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At The Capital

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Lansing, April 29, '81 Soine weeks ago, the bill appropriatiitg $400,000 for the location, establishment and erectlon of an additlonal asylum for the insane, was reported favorably by the sunate cominittec on asylums for the insane, and was then retened to the conimittee on appropritions and (nance. Jiot satistied to recominend the expenditure of sucha large sum of money if it could be avoided by building additions to the Pontiac asylum or by crowding the two now in use a little cíoser, the committee visitad Pontiac early this week and returned satistied that the institution is airead; very largely overcrowded, that as it is now a monster institution any additions to it would be impracticable and perhaps just as expensive, and that the additional asylum was a neuessity and should bé built. They aecordingly reported tlie bill favorably this morninguiiri it goeson the general order. It fs understood tliat Governor Jerome is, anxious that such a bill should pass. Indeed he indicated as mmli in Iiïh inaugural message. The so-called "Ilowell compilation bill," over which there has been more discussion and more WTanglfng than over any other two liills of the session, and TV'hicli passed the senate Bome weeks ago, finally passed the house on Thursday, by a vote oí 52 yeas to 39 nays. It provldes, as befóte explained, tliat the secretary of state símil purchase a Bufflrieñt snpply of a work entitlcd "Tho General StatutpH ol Ihf State of Michigan In forcé, with notes and digeats oí the decisions of the Supreme Couct relating thereto," eompiled and annotatod liy Andrew IIowcll, to furnisb to all orticers by law entitled t receive tlie public acts of the state, aml also to place on sale if the state so choese to keep them for sale; the pnce hi lx.' $2.50 per volume; the wliole to lie bomid i" tvvo volumes ;uul i be ready in one year irom the time of the close pf the present session. The liill f urther provides for a snftieient bond, as to tne payment, etc. Tt is not yet known what Governor Jeroine will do about the bül, but it is generally supposed hc will sign it. Representativé Campbell, of Marshall, cluiirman of the judiciary comniittee on Thursday submitted a report on i liill to repeal the act to amthorize Uoman Cathplic bishops of Michigan to hold property for ihe nae of the cliurrh, which will stir up a livoly tempeflt, and was anexpected as Mr. lio-ll is a cantone. The bilí revising the highway laws has lieen partially considered in comniiltceof the wliole in the House durIng the week. It is well received, and will probably pass without material tnodificatiOD from tho formin which it carne trota the committe on roads and bridges, by whom it has been mosteare(ully considered. The chairman of the house comiuittee, Mr. IJelden, has esprcially gi ven the bill his attention, and to liim is largely due sonie of its more progressive features. The house has spent two half days during the week in the discussion of Senator Farfs liquor tax bill, the one recently pasacd by thesenate and which niakes such a radical increase in the tax on all kinds of liquor and beer selling, as well as rnaking the tax forra. Long argumente and luml ones were made on both sides, and the opponents of the biH made vigorous attempts lo ent. down the amount of tax, do away witli the unïformity, etc., as tbey did in the Senate, but did not sueeeed in making any changes. Witiiout finishing its consideration orbringing to its linal passage, it was finally left temporarily, under the head of unflnished business, it wil] quite lifeely paas. The Senate has ulso spent quite a portion oí one day on Senator Farr's pólice bilí in which he sought to oblige sellers todo away with blintls, screens, painted windows, etc, uid to regúlate the trallic if it mustbe toleratcd at all. The senate finally struck out all after the enaeting clause, and tabled thetitle, but next day reconsidered tho vote by which they concurred in striking it out and referred it to the cotnmittee on liquor traffic and state affairs. They will attempt to report a bilí that shall not be quite so much at variance with the ideas of a majority of the senate. The bill providing for school examining, described in oür last, passed the Senate on Tuesday. Governor Jerome is sick with a fever, and has not been at the executive offloe this week. No pos.sibility of an adjouriiineut liefore May il - possibly not then.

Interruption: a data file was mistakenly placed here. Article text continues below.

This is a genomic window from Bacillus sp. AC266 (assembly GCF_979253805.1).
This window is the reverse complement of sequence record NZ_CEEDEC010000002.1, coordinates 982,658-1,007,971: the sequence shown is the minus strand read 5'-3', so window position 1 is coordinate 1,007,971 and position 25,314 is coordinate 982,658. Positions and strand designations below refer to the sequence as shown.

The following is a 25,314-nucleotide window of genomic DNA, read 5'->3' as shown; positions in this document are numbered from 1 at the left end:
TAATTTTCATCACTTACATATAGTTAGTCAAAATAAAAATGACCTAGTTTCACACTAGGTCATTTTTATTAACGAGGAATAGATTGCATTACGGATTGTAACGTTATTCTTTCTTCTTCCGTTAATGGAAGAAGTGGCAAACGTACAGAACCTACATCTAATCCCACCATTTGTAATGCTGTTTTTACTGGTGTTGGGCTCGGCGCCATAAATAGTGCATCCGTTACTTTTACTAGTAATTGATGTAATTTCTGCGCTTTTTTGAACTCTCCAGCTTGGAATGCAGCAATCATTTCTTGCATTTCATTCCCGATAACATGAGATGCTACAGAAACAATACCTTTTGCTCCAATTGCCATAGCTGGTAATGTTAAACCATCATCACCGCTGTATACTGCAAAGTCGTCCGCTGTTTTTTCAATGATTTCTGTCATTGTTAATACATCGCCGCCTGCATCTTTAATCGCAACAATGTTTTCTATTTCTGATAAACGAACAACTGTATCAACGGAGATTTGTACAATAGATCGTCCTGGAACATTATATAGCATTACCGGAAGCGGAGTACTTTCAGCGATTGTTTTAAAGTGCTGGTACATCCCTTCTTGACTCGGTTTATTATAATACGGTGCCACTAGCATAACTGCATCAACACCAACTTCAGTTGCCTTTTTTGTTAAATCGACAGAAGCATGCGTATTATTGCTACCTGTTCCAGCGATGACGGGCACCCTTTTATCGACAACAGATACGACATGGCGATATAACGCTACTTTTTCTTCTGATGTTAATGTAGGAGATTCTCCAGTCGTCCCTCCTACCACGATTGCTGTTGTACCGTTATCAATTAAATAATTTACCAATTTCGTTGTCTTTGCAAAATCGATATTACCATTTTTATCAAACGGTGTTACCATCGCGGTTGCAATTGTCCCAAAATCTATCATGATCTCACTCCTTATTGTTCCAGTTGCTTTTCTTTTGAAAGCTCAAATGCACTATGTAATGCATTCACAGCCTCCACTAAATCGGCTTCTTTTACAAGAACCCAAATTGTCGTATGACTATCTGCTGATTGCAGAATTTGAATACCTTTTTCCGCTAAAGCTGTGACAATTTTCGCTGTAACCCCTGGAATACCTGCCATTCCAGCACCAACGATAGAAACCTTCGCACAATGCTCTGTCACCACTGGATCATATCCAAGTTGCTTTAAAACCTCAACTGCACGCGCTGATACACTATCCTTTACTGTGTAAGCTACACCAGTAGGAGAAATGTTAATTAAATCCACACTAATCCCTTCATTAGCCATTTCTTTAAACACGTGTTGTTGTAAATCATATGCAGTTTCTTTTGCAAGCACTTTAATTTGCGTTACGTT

Old News
Ann Arbor Democrat